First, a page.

Forward to next post: Hugos III: The Search For Rock…ets
This started when I got a splinter stuck under my thumbnail, and had to soak it in hot salt water. I used a palmful of coarse sea salt and one of my favorite mugs, a heavy stoneware dreadnaught I’d gotten on Martha’s Vineyard. When I was done, I set the mug on our sideboard and forgot about it for a week.
The result was startling. Salt water had seeped through cracks in the glaze and into the clay body of the mug. As it dried, the salt was extruded through every crack, in sheets and curls and whiskers. Where the glaze crackling was crosshatched, it formed networks of open-topped boxes.
That was a wake-up call. I’ve always assumed that if I can’t see crackling, the glaze must be intact, more or less. That meant it was a nice smooth inert vitreous surface, so when I cleaned it, whatever I’d had in the mug would be gone.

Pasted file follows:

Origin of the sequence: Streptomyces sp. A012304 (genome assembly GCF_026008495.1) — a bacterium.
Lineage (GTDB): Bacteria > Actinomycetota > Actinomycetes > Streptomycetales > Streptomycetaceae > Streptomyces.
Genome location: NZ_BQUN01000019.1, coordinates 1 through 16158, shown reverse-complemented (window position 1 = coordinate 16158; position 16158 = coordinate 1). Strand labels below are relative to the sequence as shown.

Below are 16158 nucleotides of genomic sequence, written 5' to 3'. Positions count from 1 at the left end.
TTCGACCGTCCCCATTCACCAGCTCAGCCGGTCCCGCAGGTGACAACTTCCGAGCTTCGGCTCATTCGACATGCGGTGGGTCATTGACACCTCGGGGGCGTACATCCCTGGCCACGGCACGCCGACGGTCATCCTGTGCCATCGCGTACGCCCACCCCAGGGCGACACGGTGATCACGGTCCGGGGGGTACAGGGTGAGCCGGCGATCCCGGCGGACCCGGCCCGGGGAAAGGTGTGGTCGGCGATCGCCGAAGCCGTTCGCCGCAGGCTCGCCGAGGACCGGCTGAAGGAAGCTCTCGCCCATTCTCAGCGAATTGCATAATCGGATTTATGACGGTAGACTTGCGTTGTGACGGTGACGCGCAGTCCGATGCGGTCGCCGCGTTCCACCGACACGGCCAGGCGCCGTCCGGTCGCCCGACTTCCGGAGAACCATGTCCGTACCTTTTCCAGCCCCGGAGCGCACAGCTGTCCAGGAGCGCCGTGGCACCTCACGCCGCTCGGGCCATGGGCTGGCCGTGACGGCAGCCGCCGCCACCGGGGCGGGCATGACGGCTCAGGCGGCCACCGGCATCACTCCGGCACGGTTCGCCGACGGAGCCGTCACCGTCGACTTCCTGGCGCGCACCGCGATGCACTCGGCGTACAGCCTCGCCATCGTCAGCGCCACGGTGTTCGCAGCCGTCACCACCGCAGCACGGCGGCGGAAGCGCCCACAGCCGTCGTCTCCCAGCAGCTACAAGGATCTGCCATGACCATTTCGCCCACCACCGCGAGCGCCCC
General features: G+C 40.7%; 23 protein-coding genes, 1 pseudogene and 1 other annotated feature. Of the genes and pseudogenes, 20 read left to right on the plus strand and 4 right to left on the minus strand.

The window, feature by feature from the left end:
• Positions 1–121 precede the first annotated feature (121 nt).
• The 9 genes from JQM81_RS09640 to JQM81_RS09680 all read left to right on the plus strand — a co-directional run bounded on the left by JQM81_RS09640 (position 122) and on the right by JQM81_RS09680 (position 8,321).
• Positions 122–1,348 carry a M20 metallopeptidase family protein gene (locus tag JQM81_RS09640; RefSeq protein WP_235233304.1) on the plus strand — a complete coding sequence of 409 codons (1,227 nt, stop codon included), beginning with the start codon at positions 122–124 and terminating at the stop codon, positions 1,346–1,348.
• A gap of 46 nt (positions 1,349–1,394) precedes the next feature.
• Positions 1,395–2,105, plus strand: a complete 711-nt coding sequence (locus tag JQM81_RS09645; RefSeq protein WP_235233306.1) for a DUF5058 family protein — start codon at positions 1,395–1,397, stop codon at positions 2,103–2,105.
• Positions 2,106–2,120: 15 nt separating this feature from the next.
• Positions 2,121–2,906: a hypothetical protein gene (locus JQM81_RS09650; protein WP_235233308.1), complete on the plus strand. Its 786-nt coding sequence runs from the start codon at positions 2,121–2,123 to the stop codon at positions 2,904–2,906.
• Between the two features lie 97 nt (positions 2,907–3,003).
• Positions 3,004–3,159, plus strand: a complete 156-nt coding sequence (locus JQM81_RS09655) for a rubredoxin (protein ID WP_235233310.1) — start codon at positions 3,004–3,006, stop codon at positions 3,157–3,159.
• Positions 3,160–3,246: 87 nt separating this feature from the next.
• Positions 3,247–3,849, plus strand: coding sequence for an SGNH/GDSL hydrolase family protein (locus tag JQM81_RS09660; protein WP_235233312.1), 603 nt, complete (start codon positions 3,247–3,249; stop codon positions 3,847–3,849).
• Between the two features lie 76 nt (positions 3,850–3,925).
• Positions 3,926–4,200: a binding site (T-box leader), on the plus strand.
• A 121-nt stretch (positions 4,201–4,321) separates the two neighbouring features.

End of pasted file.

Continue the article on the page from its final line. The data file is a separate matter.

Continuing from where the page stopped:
I was wrong about that. The salt had mapped a network of invisible cracks that covered the mug inside and out, and the underlying clay body was clearly porous. I found myself remembering every warning I’d ever read about not using your working kitchenware for chemical dyeing projects.
I’ve also been wondering about microbial life. I don’t know the size limits on particles that can move through porous stoneware, but viruses are awfully small. Maybe this is why a lot of serious gardeners insist on running their plant pots and jardinières through a dishwasher with the temperature set on “high” — basically, an autoclave.
After the mug was completely dry and I’d photographed it for posterity, I took it into the kitchen and gave it a good washing. It promptly grew another coating of salt — not as luxuriant as the first, but thick enough to be semi-opaque. So I washed it again, and it extruded salt again.
I’m now on my fourth round of salt extrusions. This time, instead of letting the mug dry, I’ve filled it with fresh water. The idea is that the water will push the salt before it. The results are encouraging: I’ve got a crop of long elaborate salt whiskers sprouting from the center of the mug handle, which had previously been extrusion-free.